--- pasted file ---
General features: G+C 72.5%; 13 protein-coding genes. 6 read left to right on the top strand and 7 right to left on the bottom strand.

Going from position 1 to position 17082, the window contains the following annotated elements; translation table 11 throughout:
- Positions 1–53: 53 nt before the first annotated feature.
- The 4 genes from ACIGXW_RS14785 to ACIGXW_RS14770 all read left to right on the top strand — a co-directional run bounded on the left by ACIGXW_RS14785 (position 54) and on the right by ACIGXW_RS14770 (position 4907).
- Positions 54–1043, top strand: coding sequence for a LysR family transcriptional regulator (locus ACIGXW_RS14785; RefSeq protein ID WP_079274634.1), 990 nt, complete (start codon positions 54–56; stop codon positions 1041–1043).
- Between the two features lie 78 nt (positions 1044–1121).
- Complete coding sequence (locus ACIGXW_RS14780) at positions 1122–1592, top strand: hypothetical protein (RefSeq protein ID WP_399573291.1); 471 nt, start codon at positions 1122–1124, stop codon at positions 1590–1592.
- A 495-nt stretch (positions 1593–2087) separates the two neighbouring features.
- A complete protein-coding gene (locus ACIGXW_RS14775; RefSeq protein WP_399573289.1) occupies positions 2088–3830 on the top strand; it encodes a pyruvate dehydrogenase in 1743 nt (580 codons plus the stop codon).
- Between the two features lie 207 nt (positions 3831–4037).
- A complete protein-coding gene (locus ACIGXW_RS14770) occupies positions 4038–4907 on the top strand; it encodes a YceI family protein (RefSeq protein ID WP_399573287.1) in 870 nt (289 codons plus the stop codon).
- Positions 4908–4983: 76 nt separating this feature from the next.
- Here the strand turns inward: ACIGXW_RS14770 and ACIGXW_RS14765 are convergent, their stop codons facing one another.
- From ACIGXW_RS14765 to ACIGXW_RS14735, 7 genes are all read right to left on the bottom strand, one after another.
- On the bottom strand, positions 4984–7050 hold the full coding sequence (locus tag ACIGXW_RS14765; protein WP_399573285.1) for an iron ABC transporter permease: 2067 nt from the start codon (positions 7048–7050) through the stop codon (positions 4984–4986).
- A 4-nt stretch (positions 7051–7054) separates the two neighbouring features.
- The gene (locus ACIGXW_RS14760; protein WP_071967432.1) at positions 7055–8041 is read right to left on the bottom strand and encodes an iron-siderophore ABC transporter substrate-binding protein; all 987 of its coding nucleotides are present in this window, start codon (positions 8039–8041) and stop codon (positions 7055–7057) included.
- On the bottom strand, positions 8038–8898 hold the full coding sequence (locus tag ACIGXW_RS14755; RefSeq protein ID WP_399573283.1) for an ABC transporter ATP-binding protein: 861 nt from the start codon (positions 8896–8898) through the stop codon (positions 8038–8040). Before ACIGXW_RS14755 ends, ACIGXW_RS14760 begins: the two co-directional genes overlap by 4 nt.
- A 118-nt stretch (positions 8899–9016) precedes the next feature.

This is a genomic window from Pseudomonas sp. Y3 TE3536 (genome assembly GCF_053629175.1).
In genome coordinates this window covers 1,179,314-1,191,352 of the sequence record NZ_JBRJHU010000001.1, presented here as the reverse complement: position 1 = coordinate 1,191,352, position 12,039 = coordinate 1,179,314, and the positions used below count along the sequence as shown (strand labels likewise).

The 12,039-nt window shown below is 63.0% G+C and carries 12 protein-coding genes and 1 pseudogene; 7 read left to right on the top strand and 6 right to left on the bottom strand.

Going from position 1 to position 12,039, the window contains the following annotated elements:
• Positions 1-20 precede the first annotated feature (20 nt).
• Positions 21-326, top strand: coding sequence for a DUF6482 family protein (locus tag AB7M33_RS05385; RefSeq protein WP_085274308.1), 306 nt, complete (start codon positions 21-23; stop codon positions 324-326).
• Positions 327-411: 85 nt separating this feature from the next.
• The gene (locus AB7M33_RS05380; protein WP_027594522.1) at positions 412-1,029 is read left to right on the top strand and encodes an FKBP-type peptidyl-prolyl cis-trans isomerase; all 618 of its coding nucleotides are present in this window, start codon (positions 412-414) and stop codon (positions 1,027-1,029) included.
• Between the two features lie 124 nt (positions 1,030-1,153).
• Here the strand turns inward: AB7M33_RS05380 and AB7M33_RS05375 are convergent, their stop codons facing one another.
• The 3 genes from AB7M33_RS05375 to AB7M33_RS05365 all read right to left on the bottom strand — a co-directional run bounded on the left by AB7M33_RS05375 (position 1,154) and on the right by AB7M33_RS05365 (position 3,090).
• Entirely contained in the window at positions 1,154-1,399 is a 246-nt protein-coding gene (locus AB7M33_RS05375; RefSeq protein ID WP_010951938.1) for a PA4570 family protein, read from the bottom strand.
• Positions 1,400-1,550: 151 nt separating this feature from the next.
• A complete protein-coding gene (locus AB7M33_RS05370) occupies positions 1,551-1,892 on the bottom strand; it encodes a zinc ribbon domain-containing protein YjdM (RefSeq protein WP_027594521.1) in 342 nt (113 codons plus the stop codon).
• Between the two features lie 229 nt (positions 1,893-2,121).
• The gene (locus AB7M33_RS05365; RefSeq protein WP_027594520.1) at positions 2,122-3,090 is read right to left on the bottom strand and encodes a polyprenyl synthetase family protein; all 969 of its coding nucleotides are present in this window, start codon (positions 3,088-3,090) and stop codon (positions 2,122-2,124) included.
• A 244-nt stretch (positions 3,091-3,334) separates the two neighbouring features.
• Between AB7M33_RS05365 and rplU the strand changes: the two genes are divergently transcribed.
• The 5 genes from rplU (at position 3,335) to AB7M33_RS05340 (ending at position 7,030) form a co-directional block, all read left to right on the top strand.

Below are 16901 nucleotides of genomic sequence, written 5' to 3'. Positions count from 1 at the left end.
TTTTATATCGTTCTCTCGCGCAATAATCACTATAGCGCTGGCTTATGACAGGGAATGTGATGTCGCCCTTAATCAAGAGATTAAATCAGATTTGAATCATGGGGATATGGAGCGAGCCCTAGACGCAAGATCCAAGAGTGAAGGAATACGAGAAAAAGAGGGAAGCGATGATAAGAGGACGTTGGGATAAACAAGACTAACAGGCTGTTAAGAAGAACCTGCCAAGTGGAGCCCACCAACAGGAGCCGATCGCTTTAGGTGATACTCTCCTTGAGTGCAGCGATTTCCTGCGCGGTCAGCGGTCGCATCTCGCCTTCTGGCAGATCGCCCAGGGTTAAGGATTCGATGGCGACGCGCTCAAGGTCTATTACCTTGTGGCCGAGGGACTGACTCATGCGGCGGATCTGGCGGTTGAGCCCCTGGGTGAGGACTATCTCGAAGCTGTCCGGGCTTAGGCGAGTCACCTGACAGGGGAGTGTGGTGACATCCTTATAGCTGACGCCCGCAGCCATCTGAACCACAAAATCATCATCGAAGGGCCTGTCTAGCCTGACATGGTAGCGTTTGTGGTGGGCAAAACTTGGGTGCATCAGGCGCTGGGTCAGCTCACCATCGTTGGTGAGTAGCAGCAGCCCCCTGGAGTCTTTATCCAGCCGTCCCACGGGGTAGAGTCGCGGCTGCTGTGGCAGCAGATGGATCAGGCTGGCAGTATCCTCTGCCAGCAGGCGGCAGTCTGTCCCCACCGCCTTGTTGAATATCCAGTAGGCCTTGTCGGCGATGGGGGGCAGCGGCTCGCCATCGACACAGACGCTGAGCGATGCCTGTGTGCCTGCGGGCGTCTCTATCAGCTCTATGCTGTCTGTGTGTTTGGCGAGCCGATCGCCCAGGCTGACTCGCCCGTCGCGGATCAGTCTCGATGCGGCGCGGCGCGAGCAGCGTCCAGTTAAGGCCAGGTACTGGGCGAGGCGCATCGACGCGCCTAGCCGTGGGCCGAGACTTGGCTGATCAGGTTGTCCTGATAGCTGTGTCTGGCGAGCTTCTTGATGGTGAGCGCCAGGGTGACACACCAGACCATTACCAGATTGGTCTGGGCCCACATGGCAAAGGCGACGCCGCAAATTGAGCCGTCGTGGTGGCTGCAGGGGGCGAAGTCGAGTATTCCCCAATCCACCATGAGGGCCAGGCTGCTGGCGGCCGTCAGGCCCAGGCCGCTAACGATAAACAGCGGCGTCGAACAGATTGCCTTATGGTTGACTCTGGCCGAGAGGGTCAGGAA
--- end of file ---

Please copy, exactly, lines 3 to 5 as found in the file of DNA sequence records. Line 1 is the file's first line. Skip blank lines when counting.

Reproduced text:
- Positions 1–53: 53 nt before the first annotated feature.
- The 4 genes from ACIGXW_RS14785 to ACIGXW_RS14770 all read left to right on the top strand — a co-directional run bounded on the left by ACIGXW_RS14785 (position 54) and on the right by ACIGXW_RS14770 (position 4907).
- Positions 54–1043, top strand: coding sequence for a LysR family transcriptional regulator (locus ACIGXW_RS14785; RefSeq protein ID WP_079274634.1), 990 nt, complete (start codon positions 54–56; stop codon positions 1041–1043).